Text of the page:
The Fundamental Divergence between the Private and the Social Motive to Use the Legal System
Journal of Legal Studies, Vol. 24, No. 4 (1997).
Posted: 14 Mar 1997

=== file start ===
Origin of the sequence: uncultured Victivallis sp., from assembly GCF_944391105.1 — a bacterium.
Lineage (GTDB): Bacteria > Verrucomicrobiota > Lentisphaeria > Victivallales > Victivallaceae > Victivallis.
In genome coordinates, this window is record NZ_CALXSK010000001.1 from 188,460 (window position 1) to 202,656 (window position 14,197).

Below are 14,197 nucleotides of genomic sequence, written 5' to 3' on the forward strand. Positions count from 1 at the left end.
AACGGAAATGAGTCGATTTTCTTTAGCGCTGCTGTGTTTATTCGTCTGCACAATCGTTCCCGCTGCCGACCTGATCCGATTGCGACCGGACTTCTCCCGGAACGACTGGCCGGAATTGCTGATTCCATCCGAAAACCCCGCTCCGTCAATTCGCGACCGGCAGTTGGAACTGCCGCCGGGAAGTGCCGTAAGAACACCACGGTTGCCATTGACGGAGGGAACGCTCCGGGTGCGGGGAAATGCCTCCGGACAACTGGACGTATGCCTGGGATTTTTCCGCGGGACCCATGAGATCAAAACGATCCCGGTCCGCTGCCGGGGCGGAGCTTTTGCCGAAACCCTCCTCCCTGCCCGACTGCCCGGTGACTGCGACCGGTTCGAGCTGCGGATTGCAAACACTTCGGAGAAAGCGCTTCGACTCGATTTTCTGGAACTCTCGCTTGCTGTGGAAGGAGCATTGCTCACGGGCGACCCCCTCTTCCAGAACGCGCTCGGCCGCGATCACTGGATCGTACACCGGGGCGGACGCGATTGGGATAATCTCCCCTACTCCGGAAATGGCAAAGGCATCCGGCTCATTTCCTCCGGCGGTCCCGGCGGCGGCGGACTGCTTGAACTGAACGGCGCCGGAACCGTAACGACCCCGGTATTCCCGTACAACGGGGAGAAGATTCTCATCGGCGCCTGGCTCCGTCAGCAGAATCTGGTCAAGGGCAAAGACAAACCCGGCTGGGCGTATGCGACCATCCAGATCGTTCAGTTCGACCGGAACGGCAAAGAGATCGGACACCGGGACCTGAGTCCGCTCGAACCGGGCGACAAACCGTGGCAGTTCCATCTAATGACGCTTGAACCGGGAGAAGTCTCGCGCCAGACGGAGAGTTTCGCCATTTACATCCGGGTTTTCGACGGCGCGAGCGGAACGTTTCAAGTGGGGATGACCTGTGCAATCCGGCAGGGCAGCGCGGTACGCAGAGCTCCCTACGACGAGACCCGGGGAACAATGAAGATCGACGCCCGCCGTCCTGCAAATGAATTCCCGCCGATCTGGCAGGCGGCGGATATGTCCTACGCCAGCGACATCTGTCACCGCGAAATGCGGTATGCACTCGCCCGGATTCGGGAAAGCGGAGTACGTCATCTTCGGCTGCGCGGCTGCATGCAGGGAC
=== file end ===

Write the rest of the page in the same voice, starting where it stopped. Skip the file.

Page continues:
The legal system is a very expensive social institution. Increasingly we read about the growing volume and high cost of suit, and we observe use of various measures to reduce litigation activity, for example, fee-shifting against losing plaintiffs, ceilings on damage awards, and judicial fostering of settlement. At the same time, we encounter certain policies promoting litigation, such as multiplied damage awards and legal aid programs. Against this background, the question naturally arises of what is the socially appropriate amount of litigation. The thesis of the present article is that the level of litigation is not generally socially correct, because of fundamental differences between private and social incentives to use the legal system. These differences permeate the litigation process, affecting decisions about the bringing of suits, settlement versus trial, and legal expenditures.The private-social divergence is attributable to two externalities: When a party makes a decision regarding litigation, he does not take into account the legal costs that he induces others to incur (a negative externality); and neither does he have reason to factor in beneficial effects of his decisions on deterrence or other social purposes of litigation (a positive externality). In consequence, the privately-determined level of litigation can either be socially excessive or socially inadequate, and thus may call for corrective social policies. The article discusses potential corrective policies, including imposition of fees for bringing suit, subsidy of suit and legal aid, levying taxes on defendants and raising their damage payments, fostering settlement, and encouraging trial.
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